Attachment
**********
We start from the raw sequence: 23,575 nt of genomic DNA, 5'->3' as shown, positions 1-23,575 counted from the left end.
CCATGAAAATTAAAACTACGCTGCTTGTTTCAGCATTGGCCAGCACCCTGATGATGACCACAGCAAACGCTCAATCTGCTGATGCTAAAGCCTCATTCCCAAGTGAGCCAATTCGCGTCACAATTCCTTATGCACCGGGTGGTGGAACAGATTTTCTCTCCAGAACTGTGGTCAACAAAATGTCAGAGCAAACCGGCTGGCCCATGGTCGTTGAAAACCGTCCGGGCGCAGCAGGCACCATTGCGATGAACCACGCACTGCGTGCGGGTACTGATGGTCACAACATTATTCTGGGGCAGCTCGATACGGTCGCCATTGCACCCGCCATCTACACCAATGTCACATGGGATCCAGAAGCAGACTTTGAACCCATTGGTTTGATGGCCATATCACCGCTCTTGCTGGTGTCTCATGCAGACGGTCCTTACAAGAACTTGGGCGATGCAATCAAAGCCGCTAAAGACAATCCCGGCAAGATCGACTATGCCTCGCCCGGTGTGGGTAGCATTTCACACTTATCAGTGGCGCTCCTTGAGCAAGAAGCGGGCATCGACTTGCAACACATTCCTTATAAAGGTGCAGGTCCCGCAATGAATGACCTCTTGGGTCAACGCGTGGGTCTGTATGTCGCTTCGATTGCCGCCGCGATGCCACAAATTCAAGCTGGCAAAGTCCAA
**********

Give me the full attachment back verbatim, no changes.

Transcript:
We start from the raw sequence: 23,575 nt of genomic DNA, 5'->3' as shown, positions 1-23,575 counted from the left end.
CCATGAAAATTAAAACTACGCTGCTTGTTTCAGCATTGGCCAGCACCCTGATGATGACCACAGCAAACGCTCAATCTGCTGATGCTAAAGCCTCATTCCCAAGTGAGCCAATTCGCGTCACAATTCCTTATGCACCGGGTGGTGGAACAGATTTTCTCTCCAGAACTGTGGTCAACAAAATGTCAGAGCAAACCGGCTGGCCCATGGTCGTTGAAAACCGTCCGGGCGCAGCAGGCACCATTGCGATGAACCACGCACTGCGTGCGGGTACTGATGGTCACAACATTATTCTGGGGCAGCTCGATACGGTCGCCATTGCACCCGCCATCTACACCAATGTCACATGGGATCCAGAAGCAGACTTTGAACCCATTGGTTTGATGGCCATATCACCGCTCTTGCTGGTGTCTCATGCAGACGGTCCTTACAAGAACTTGGGCGATGCAATCAAAGCCGCTAAAGACAATCCCGGCAAGATCGACTATGCCTCGCCCGGTGTGGGTAGCATTTCACACTTATCAGTGGCGCTCCTTGAGCAAGAAGCGGGCATCGACTTGCAACACATTCCTTATAAAGGTGCAGGTCCCGCAATGAATGACCTCTTGGGTCAACGCGTGGGTCTGTATGTCGCTTCGATTGCCGCCGCGATGCCACAAATTCAAGCTGGCAAAGTCCAA